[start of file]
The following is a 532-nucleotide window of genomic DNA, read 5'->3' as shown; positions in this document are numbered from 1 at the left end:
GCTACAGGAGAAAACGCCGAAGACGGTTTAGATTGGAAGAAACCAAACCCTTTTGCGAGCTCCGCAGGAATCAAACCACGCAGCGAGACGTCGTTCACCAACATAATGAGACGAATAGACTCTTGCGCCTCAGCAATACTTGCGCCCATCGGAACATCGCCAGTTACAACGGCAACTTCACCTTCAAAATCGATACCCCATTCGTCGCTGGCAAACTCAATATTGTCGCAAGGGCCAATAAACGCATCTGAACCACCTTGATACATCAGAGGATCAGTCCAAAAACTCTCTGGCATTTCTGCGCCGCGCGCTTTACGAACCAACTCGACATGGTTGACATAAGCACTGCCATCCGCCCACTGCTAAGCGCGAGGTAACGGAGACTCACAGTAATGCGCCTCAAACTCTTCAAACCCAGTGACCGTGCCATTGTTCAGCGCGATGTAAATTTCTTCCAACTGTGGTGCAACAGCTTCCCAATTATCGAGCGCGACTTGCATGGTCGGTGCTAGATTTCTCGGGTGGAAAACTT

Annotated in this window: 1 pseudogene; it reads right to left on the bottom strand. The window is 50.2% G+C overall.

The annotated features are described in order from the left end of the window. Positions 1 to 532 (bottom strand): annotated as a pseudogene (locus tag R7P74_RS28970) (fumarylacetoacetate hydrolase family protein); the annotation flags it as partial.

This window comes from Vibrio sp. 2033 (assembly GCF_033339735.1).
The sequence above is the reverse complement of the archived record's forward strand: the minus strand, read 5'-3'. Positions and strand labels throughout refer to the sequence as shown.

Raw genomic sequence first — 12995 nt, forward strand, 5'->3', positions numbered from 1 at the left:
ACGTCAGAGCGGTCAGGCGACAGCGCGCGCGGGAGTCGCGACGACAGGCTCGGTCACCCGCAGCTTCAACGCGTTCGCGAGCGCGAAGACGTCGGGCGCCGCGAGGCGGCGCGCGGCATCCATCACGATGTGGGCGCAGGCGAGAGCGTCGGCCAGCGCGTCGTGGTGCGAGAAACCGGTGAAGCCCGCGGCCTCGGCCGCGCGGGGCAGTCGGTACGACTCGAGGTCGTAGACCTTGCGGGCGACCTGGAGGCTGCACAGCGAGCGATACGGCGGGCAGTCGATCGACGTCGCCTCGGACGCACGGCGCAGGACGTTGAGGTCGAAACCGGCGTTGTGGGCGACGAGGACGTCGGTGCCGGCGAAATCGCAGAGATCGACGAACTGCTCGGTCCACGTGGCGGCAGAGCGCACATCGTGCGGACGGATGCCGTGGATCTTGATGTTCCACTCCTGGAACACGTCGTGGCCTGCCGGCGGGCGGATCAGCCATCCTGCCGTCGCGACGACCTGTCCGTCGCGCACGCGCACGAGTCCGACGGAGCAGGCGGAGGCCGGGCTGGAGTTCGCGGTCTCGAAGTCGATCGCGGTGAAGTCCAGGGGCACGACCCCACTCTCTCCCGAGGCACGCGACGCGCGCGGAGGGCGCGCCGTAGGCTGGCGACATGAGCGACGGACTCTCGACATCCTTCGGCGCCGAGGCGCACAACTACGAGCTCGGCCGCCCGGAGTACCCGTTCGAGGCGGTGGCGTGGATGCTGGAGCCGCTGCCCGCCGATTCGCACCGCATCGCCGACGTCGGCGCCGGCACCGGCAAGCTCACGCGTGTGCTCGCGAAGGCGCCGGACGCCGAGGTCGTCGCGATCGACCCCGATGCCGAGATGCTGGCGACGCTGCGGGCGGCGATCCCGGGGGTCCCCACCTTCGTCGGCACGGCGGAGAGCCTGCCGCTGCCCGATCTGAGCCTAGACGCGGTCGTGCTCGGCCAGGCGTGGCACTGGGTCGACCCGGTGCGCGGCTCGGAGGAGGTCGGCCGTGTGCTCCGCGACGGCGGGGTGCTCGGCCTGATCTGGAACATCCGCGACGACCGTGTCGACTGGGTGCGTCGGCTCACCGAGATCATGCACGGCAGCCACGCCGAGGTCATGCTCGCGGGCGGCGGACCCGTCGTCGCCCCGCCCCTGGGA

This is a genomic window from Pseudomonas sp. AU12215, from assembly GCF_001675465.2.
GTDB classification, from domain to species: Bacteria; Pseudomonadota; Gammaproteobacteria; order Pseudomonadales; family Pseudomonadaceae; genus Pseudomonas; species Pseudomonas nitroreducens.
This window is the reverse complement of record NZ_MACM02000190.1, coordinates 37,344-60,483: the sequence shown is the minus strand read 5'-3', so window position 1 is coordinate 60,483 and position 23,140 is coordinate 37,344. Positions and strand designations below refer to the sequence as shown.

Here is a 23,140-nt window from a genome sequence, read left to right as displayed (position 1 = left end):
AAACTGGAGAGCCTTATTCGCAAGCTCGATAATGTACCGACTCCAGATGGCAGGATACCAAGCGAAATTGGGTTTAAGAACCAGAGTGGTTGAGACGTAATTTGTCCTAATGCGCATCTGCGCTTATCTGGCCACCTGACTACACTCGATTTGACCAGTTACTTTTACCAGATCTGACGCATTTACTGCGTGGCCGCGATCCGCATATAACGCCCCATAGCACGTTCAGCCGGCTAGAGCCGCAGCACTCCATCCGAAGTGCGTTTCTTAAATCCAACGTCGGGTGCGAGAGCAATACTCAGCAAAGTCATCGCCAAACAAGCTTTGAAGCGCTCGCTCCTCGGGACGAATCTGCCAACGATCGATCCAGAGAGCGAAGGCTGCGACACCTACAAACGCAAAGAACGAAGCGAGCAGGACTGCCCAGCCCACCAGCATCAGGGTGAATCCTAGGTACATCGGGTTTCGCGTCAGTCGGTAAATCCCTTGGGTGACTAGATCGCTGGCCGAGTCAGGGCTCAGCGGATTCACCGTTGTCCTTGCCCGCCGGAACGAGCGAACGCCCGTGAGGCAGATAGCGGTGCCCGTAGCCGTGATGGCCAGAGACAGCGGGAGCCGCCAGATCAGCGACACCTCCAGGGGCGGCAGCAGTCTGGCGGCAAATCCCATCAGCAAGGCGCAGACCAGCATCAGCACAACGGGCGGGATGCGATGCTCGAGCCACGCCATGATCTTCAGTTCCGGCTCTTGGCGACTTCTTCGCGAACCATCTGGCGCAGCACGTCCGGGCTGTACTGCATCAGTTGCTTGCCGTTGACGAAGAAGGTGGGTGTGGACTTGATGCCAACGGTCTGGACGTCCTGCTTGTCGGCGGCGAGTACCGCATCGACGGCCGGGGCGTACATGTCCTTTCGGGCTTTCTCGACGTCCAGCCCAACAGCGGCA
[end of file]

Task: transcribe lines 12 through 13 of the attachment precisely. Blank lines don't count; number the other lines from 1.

Here is a 23,140-nt window from a genome sequence, read left to right as displayed (position 1 = left end):
AAACTGGAGAGCCTTATTCGCAAGCTCGATAATGTACCGACTCCAGATGGCAGGATACCAAGCGAAATTGGGTTTAAGAACCAGAGTGGTTGAGACGTAATTTGTCCTAATGCGCATCTGCGCTTATCTGGCCACCTGACTACACTCGATTTGACCAGTTACTTTTACCAGATCTGACGCATTTACTGCGTGGCCGCGATCCGCATATAACGCCCCATAGCACGTTCAGCCGGCTAGAGCCGCAGCACTCCATCCGAAGTGCGTTTCTTAAATCCAACGTCGGGTGCGAGAGCAATACTCAGCAAAGTCATCGCCAAACAAGCTTTGAAGCGCTCGCTCCTCGGGACGAATCTGCCAACGATCGATCCAGAGAGCGAAGGCTGCGACACCTACAAACGCAAAGAACGAAGCGAGCAGGACTGCCCAGCCCACCAGCATCAGGGTGAATCCTAGGTACATCGGGTTTCGCGTCAGTCGGTAAATCCCTTGGGTGACTAGATCGCTGGCCGAGTCAGGGCTCAGCGGATTCACCGTTGTCCTTGCCCGCCGGAACGAGCGAACGCCCGTGAGGCAGATAGCGGTGCCCGTAGCCGTGATGGCCAGAGACAGCGGGAGCCGCCAGATCAGCGACACCTCCAGGGGCGGCAGCAGTCTGGCGGCAAATCCCATCAGCAAGGCGCAGACCAGCATCAGCACAACGGGCGGGATGCGATGCTCGAGCCACGCCATGATCTTCAGTTCCGGCTCTTGGCGACTTCTTCGCGAACCATCTGGCGCAGCACGTCCGGGCTGTACTGCATCAGTTGCTTGCCGTTGACGAAGAAGGTGGGTGTGGACTTGATGCCAACGGTCTGGACGTCCTGCTTGTCGGCGGCGAGTACCGCATCGACGGCCGGGGCGTACATGTCCTTTCGGGCTTTCTCGACGTCCAGCCCAACAGCGGCA